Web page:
Protecting the silent giants
The importance of mapping and recording trees
In a world increasingly dominated by technology and urbanisation, there’s something awe-inspiring about a venerable, old, and often gnarly, tree. These silent giants have stood witness to centuries of human history and changes in the natural world. They play a crucial role in maintaining biodiversity, providing habitats for countless species, and absorbing carbon dioxide from the atmosphere. Yet, many of these ancient wonders are at risk. To safeguard their future, we must take action, and one of the most effective ways to do so is by mapping and recording these majestic trees.
Nature’s living history
Ancient, veteran and notable trees, are more than just biological organisms. They are living archives of our planet’s history. Each gnarled and weathered trunk has stories etched into its bark, stories that tell of time’s passage, environmental changes, and human interactions. These trees, some of which have witnessed centuries of change, hold invaluable historical, cultural, and ecological significance.
The ecological importance of ancient trees cannot be overstated. Trees, like all lifeforms, must come to an end, but the older a tree is, the greater its biodiversity.
The decaying wood of an ancient tree is one of the most important habitats that exist in Europe. When the slow process of decomposition sets in, the decaying wood attracts birds, insects, fungi, and lichens. With their dead wood, hollows, crevices and rot holes, they are whole ecosystems, giving life to countless organisms.
Ancient trees are also exceptional carbon storage units, helping to sequester carbon dioxide from the atmosphere, vital for mitigating climate change.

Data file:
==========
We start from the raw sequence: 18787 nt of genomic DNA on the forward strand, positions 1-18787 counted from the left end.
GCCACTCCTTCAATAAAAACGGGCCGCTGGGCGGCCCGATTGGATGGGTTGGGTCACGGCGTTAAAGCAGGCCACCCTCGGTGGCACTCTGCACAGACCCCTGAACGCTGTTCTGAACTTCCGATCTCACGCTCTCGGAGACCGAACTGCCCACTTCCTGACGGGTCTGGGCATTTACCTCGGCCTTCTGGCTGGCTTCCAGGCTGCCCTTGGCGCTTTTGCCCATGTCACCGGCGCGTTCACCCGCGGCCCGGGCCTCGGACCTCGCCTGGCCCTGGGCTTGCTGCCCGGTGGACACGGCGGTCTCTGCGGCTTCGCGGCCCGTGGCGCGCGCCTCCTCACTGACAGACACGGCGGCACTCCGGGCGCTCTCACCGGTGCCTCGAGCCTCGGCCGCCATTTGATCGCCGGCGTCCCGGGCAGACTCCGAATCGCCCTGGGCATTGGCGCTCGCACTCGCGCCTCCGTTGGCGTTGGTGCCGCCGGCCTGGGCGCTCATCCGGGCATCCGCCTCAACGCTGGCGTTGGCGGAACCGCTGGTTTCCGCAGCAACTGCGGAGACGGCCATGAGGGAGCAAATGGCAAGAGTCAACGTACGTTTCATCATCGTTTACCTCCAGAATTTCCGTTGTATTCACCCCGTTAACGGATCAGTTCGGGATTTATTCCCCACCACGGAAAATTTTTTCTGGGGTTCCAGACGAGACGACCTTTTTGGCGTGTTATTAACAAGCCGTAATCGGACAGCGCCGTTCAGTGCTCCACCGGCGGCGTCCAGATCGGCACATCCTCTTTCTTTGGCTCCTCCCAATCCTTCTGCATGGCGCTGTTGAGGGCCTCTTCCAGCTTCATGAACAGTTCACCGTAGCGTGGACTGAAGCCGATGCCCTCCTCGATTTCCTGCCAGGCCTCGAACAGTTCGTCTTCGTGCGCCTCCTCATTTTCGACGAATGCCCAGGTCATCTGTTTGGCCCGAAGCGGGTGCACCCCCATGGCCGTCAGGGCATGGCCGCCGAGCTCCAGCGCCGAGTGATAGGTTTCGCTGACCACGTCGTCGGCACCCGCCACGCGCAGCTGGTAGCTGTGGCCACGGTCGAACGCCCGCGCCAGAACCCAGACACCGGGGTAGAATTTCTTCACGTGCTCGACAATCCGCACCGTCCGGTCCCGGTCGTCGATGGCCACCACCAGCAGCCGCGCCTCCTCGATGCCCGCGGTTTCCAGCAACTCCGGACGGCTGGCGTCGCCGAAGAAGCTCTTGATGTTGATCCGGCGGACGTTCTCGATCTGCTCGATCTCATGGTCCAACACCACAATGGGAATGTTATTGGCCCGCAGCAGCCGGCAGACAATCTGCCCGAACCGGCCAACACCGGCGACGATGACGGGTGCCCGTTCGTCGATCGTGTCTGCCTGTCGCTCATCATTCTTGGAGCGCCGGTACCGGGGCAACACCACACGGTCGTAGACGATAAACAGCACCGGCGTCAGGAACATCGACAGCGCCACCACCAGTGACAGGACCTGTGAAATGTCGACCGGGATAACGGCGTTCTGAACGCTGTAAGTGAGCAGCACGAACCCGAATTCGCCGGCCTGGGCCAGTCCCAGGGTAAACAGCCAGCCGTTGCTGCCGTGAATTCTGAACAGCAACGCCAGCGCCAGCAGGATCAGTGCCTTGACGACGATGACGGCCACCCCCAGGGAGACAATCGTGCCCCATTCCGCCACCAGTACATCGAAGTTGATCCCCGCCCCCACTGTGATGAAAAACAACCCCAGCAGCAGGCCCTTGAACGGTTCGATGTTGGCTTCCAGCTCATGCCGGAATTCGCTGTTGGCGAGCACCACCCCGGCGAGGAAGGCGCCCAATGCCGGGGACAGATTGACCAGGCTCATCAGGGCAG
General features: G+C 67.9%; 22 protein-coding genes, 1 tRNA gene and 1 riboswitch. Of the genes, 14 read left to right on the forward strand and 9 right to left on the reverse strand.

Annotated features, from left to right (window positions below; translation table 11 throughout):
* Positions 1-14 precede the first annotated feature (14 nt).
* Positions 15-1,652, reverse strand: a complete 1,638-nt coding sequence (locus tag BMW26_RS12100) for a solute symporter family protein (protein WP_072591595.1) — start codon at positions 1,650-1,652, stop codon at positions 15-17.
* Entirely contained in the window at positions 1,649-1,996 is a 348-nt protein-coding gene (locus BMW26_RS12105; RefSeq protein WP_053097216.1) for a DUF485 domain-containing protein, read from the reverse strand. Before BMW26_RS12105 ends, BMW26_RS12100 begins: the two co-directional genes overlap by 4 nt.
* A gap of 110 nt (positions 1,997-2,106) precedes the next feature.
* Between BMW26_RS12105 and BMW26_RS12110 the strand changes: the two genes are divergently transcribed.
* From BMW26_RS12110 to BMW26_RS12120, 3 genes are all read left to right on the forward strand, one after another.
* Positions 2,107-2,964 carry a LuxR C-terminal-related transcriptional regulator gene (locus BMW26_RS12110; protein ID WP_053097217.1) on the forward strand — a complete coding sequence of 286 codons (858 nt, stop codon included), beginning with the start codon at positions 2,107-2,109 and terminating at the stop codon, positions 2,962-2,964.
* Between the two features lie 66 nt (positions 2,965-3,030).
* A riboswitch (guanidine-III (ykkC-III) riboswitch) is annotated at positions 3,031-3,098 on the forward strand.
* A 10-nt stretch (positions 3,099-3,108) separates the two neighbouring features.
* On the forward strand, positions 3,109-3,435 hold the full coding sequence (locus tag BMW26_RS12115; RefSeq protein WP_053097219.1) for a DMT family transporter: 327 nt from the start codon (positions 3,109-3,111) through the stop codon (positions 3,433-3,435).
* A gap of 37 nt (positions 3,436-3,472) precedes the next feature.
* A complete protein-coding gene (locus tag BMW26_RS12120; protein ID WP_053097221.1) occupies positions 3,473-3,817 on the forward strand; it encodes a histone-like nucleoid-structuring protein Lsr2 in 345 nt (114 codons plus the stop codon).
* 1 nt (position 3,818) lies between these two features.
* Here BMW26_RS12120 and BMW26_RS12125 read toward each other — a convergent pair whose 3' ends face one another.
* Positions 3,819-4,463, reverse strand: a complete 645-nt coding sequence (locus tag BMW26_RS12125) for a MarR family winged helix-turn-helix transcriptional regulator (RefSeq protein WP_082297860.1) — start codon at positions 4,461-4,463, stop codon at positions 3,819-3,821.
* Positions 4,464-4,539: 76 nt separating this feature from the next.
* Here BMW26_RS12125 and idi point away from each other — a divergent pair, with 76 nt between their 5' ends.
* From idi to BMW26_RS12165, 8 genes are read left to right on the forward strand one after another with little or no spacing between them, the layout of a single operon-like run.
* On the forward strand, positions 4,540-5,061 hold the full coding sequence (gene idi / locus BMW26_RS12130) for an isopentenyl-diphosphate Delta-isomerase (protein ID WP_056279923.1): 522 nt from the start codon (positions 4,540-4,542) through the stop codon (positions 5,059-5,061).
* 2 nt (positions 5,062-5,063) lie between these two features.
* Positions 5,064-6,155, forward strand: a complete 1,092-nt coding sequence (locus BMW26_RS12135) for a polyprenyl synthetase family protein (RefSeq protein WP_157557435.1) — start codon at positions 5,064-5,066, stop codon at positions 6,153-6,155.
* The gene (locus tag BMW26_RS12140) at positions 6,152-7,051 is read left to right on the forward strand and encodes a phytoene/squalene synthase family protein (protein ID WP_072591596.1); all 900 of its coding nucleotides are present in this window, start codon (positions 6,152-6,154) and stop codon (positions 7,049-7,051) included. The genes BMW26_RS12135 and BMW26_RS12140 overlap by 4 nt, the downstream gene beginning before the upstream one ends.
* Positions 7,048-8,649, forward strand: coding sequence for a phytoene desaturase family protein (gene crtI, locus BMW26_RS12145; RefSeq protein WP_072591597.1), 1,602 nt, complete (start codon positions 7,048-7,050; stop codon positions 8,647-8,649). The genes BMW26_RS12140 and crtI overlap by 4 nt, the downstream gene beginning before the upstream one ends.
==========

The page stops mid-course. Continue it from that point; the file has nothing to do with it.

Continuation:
An ancient tree is a tree that has reached an advanced age and has often stood for several centuries. These trees are typically characterised by their significant age and size. They often have large and impressive canopies, with wide trunks and extensive root systems. The exact age at which a tree is considered ancient can vary, but it is generally defined by its remarkable longevity in comparison to the typical lifespan of its species.
A birch tree could be considered as ancient at 150 years old, for example, but an oak tree would not be thought of as ancient until it’s at least 400 years old. Yew trees can live for thousands of years, so are not defined as ancient until they are 800 years old.
A veteran tree can be any age, but it is a tree which shows ancient characteristics, such as wounds or decay, which provide habitat features. These may be due to the tree’s age, but could also be the result of natural damage or other factors impacting the tree’s environment.
A notable tree usually refers to a magnificent looking mature tree which is significant locally because it stands out in its local environment. It may be particularly tall, or fat, or it may simply be that it’s in a part of the UK where trees are less common and it’s a recognised feature.
“…those grey, gnarled, low browed, knock kneed, bent, huge, strange, long armed, deformed, hunchbacked, misshapen oak men that stand awaiting and watching century after century.”